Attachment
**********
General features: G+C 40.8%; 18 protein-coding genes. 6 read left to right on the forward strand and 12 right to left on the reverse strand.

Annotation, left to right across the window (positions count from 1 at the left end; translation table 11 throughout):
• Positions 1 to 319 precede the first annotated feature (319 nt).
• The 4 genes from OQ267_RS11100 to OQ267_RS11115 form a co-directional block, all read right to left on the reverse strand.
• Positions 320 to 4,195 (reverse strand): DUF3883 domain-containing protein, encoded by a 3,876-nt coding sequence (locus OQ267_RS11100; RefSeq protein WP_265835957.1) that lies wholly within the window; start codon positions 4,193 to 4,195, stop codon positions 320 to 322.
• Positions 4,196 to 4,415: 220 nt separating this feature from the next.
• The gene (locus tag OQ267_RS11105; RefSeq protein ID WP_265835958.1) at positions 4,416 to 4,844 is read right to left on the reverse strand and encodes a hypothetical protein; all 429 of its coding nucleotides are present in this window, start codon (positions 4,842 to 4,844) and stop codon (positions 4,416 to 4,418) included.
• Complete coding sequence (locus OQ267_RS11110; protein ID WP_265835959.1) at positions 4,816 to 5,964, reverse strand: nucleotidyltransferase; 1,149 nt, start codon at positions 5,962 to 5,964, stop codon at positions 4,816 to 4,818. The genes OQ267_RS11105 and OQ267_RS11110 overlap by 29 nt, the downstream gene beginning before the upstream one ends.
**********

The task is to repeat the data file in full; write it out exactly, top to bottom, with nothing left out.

General features: G+C 40.8%; 18 protein-coding genes. 6 read left to right on the forward strand and 12 right to left on the reverse strand.

Annotation, left to right across the window (positions count from 1 at the left end; translation table 11 throughout):
• Positions 1 to 319 precede the first annotated feature (319 nt).
• The 4 genes from OQ267_RS11100 to OQ267_RS11115 form a co-directional block, all read right to left on the reverse strand.
• Positions 320 to 4,195 (reverse strand): DUF3883 domain-containing protein, encoded by a 3,876-nt coding sequence (locus OQ267_RS11100; RefSeq protein WP_265835957.1) that lies wholly within the window; start codon positions 4,193 to 4,195, stop codon positions 320 to 322.
• Positions 4,196 to 4,415: 220 nt separating this feature from the next.
• The gene (locus tag OQ267_RS11105; RefSeq protein ID WP_265835958.1) at positions 4,416 to 4,844 is read right to left on the reverse strand and encodes a hypothetical protein; all 429 of its coding nucleotides are present in this window, start codon (positions 4,842 to 4,844) and stop codon (positions 4,416 to 4,418) included.
• Complete coding sequence (locus OQ267_RS11110; protein ID WP_265835959.1) at positions 4,816 to 5,964, reverse strand: nucleotidyltransferase; 1,149 nt, start codon at positions 5,962 to 5,964, stop codon at positions 4,816 to 4,818. The genes OQ267_RS11105 and OQ267_RS11110 overlap by 29 nt, the downstream gene beginning before the upstream one ends.